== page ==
Matt Lloyd vividly remembers how his 2022 baseball season came to an unexpected end.
The Calgary native was patrolling first base for the Chattanooga Lookouts in a May 3rd game against Rocket City, when Trash Pandas’ outfielder Trey Cabbage hit one off the fence during the sixth inning.
Rightfielder Isiah Gilliam was able to get the ball quickly, catching Cabbage in a pickle between first and second base.
He scrambled back as the relay came in, leading to a close call with Lloyd at the bag.
“I tried to catch it and dive and tag him at basically the same time,” the 26-year-old told Alberta Dugout Stories: The Podcast.
“I felt a pop, my whole body went over while my cleat stayed in the ground.”
Lloyd got up and didn’t think anything of it as he wasn’t feeling any pain.
After the inning was over, he went back to the dugout and told his trainer about the pop, so he got some more tape for his already bandaged up ankle.
In the next half-inning, Lloyd was due up to the plate, and with two out, he popped up on his first pitch.
That’s when he knew something was wrong.
“As soon as I turned my foot, I just felt, like, all the way up my leg, up to my knee, it felt like my leg was coming apart,” the Cincinnati Reds prospect remembered.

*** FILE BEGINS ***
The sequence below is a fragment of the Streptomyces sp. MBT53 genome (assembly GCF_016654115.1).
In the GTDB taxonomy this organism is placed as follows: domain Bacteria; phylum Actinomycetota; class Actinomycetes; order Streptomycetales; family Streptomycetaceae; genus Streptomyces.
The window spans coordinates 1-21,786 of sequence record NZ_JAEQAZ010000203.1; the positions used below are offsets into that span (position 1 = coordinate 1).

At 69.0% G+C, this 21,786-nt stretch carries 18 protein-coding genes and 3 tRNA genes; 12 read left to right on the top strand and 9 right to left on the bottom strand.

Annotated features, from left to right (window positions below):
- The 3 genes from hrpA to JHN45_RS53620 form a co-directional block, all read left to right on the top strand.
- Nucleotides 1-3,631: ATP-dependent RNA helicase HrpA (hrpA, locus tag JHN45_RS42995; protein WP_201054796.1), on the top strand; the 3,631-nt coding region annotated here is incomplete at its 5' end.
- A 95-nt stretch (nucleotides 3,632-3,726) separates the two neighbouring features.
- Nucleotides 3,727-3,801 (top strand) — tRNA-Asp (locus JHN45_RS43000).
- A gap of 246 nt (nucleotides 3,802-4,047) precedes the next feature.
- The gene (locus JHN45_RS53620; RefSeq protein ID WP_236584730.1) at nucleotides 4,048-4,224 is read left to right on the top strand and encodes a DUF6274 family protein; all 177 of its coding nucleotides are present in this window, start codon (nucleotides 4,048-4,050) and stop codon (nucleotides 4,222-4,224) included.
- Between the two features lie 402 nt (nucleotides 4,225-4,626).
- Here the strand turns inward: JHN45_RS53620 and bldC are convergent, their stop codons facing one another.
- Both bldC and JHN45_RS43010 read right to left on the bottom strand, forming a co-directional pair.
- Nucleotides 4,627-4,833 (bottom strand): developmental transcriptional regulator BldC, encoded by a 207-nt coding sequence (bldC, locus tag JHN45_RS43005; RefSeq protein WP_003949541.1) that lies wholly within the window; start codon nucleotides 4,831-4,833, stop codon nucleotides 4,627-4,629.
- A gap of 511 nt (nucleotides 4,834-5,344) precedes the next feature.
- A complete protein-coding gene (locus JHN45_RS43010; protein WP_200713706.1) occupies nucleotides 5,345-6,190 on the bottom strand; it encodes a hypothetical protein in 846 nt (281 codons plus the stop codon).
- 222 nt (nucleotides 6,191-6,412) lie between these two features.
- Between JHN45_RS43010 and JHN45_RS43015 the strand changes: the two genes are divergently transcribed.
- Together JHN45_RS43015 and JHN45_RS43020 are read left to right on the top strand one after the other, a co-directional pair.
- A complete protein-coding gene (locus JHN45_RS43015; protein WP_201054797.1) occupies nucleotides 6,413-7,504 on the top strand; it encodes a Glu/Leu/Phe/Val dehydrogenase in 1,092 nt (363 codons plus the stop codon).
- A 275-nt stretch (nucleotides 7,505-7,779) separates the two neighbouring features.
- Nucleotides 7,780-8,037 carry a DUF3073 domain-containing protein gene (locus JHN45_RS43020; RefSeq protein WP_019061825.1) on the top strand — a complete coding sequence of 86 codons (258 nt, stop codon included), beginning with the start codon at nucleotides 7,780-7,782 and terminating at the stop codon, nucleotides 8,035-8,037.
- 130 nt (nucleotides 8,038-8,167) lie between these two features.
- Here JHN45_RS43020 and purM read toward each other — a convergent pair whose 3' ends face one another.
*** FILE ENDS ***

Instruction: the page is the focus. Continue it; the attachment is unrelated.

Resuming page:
It would be the last time he’d step onto the field for the Lookouts in 2022.
NOT READY YET
Lloyd was placed on the injured reserve on May 8th and immediately began rehabbing his injured foot.
Treating it like a sprain, which he had suffered before, he thought he wasn’t really feeling any better.
Despite that, Lloyd was cleared to play and reported to the Reds’ Arizona Complex League team, where he saw action in a couple of games, only to feel the same pain go through his leg as he swung a bat.
“At that point, we finally got the MRI and X-ray imaging back and it turns out the ligament that holds the tibia and fibia together basically blew out and I had damaged a couple of other ligaments,” Lloyd said.
“Essentially, my leg was actually coming apart within my leg, the bones were kind of like splaying with certain movements like rotation.”
As painful as the prognosis was, he was happy to have a clear answer to why he wasn’t getting better, and he could actually put together a rehabilitation plan.
SLOW AND STEADY
The diagnosis meant surgery for Lloyd, who hadn’t faced a major hurdle like this since being drafted in the 15th round by the Reds in the 2019 MLB Draft.